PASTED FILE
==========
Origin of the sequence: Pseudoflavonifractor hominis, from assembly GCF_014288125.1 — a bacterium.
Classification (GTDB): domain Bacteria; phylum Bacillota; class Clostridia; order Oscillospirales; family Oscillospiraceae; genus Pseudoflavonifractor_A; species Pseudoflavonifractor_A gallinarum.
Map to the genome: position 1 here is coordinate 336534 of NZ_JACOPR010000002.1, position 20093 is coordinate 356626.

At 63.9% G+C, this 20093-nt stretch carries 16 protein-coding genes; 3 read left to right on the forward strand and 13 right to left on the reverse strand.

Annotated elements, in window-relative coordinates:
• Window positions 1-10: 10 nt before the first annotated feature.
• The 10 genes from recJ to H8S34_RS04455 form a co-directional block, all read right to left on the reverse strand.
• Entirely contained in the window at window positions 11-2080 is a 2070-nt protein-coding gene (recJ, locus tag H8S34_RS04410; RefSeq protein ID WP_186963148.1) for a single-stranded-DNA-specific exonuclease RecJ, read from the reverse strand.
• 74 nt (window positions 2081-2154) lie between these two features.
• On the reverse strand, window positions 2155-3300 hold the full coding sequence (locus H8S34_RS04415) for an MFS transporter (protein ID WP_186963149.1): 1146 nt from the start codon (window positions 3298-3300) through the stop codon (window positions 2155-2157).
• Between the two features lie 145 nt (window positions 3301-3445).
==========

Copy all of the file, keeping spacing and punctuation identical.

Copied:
Origin of the sequence: Pseudoflavonifractor hominis, from assembly GCF_014288125.1 — a bacterium.
Classification (GTDB): domain Bacteria; phylum Bacillota; class Clostridia; order Oscillospirales; family Oscillospiraceae; genus Pseudoflavonifractor_A; species Pseudoflavonifractor_A gallinarum.
Map to the genome: position 1 here is coordinate 336534 of NZ_JACOPR010000002.1, position 20093 is coordinate 356626.

At 63.9% G+C, this 20093-nt stretch carries 16 protein-coding genes; 3 read left to right on the forward strand and 13 right to left on the reverse strand.

Annotated elements, in window-relative coordinates:
• Window positions 1-10: 10 nt before the first annotated feature.
• The 10 genes from recJ to H8S34_RS04455 form a co-directional block, all read right to left on the reverse strand.
• Entirely contained in the window at window positions 11-2080 is a 2070-nt protein-coding gene (recJ, locus tag H8S34_RS04410; RefSeq protein ID WP_186963148.1) for a single-stranded-DNA-specific exonuclease RecJ, read from the reverse strand.
• 74 nt (window positions 2081-2154) lie between these two features.
• On the reverse strand, window positions 2155-3300 hold the full coding sequence (locus H8S34_RS04415) for an MFS transporter (protein ID WP_186963149.1): 1146 nt from the start codon (window positions 3298-3300) through the stop codon (window positions 2155-2157).
• Between the two features lie 145 nt (window positions 3301-3445).